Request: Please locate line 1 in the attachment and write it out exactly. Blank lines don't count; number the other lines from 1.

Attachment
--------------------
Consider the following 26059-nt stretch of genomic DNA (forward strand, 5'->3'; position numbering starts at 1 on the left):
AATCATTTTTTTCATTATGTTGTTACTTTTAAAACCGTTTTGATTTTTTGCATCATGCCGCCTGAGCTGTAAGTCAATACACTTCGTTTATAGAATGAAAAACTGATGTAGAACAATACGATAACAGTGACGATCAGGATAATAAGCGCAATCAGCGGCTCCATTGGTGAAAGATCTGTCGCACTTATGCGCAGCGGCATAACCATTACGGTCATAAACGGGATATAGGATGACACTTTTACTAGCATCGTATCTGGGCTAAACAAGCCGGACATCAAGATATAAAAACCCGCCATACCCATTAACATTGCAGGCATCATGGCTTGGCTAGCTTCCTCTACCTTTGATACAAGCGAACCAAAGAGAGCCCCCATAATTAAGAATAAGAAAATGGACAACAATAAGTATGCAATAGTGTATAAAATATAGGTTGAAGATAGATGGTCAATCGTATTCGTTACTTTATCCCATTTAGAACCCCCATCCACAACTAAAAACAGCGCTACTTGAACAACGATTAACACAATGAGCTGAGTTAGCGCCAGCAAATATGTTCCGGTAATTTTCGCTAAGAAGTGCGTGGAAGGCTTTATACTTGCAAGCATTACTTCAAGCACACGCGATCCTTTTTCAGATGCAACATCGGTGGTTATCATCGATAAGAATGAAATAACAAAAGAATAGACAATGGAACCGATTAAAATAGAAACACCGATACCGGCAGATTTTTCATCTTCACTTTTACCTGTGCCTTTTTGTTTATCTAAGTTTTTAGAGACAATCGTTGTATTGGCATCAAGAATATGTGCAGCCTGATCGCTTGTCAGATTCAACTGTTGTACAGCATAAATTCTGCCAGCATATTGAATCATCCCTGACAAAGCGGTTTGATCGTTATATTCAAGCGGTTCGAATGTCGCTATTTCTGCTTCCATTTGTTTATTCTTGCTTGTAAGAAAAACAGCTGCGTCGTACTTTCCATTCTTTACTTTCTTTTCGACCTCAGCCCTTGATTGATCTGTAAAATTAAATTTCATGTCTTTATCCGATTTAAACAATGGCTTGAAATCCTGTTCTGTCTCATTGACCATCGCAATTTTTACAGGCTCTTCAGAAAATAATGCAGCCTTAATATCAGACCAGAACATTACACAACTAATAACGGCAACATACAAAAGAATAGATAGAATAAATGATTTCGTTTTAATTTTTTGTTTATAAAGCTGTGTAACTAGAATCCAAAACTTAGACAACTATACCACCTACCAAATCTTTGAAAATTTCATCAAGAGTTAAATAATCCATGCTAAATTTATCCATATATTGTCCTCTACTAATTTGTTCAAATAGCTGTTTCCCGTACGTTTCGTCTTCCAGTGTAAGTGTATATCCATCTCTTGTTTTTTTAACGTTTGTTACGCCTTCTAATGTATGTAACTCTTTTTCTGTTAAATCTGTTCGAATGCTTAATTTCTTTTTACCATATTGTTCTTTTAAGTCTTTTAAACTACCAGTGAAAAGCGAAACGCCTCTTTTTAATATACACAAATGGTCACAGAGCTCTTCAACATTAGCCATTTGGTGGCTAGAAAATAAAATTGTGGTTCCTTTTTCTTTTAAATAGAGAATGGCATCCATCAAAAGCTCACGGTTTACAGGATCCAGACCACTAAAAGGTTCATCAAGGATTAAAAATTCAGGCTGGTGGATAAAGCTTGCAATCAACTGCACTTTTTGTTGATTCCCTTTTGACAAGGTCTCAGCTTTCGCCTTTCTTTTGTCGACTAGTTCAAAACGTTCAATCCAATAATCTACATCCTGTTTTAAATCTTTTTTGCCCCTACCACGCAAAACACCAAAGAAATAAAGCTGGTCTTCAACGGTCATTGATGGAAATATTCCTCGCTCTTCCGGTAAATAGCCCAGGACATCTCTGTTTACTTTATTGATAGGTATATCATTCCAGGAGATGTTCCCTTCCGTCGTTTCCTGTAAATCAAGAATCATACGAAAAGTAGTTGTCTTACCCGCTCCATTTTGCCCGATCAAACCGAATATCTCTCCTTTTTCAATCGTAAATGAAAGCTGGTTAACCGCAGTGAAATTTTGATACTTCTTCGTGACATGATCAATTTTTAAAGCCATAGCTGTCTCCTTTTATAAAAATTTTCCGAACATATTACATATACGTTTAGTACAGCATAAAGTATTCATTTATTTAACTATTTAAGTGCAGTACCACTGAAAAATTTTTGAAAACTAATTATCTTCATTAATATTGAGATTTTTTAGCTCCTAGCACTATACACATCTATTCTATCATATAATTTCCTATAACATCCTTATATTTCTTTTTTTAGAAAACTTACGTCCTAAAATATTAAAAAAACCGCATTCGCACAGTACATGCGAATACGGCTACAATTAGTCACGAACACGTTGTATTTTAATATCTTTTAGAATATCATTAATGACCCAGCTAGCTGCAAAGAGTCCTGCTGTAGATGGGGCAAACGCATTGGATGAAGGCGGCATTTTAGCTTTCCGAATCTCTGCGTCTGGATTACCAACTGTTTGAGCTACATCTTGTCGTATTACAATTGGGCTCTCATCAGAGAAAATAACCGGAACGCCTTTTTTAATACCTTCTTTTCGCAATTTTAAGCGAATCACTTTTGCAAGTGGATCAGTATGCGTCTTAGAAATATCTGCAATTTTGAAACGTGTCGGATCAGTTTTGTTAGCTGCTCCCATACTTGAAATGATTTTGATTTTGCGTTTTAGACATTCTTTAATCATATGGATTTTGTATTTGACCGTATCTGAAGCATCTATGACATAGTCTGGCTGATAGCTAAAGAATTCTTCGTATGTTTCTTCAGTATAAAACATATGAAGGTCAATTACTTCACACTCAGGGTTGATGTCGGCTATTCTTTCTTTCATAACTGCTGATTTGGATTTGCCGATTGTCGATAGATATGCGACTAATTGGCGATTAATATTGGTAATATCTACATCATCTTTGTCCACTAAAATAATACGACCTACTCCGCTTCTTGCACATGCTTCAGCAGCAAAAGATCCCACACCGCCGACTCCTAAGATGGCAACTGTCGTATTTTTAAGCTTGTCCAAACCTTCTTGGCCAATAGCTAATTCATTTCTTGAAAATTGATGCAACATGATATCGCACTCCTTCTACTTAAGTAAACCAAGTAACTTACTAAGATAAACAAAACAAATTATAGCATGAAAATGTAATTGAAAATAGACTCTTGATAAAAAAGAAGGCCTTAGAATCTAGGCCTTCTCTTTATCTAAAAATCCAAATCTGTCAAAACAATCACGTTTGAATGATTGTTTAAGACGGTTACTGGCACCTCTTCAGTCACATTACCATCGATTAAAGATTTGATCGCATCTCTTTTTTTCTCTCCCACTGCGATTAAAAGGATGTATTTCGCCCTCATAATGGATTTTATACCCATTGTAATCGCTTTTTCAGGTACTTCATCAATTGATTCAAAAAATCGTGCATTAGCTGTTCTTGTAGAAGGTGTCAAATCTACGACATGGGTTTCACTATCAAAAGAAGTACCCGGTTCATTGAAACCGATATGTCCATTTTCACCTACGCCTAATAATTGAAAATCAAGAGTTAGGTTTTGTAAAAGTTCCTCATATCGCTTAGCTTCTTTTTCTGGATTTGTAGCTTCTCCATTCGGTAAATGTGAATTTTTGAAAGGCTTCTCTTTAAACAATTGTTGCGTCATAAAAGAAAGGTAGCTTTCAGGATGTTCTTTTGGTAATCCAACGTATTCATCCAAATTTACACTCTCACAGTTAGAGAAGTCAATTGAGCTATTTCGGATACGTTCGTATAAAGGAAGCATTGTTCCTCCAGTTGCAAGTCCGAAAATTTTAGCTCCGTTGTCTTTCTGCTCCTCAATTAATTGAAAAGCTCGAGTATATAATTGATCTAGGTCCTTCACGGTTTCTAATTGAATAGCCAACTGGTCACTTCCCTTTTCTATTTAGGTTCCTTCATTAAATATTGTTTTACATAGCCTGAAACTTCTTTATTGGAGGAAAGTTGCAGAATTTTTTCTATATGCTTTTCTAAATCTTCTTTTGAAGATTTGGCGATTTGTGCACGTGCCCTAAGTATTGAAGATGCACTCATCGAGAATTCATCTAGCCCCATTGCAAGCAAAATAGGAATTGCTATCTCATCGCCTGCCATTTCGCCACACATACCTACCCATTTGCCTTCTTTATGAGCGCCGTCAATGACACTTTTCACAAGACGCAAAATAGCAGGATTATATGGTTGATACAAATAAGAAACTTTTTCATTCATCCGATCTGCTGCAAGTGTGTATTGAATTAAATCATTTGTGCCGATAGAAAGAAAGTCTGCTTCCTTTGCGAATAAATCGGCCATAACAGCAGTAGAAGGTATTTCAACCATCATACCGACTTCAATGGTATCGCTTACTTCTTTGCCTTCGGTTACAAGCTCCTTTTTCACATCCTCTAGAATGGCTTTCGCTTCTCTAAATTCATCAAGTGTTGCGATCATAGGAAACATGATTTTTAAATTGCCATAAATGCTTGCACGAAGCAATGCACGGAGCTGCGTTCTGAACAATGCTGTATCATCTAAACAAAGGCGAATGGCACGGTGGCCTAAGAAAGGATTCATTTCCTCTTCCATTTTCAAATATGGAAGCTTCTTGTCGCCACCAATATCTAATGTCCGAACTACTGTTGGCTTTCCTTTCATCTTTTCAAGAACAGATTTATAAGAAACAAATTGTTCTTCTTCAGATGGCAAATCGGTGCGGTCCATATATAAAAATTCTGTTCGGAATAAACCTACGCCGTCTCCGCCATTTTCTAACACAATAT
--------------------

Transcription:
Consider the following 26059-nt stretch of genomic DNA (forward strand, 5'->3'; position numbering starts at 1 on the left):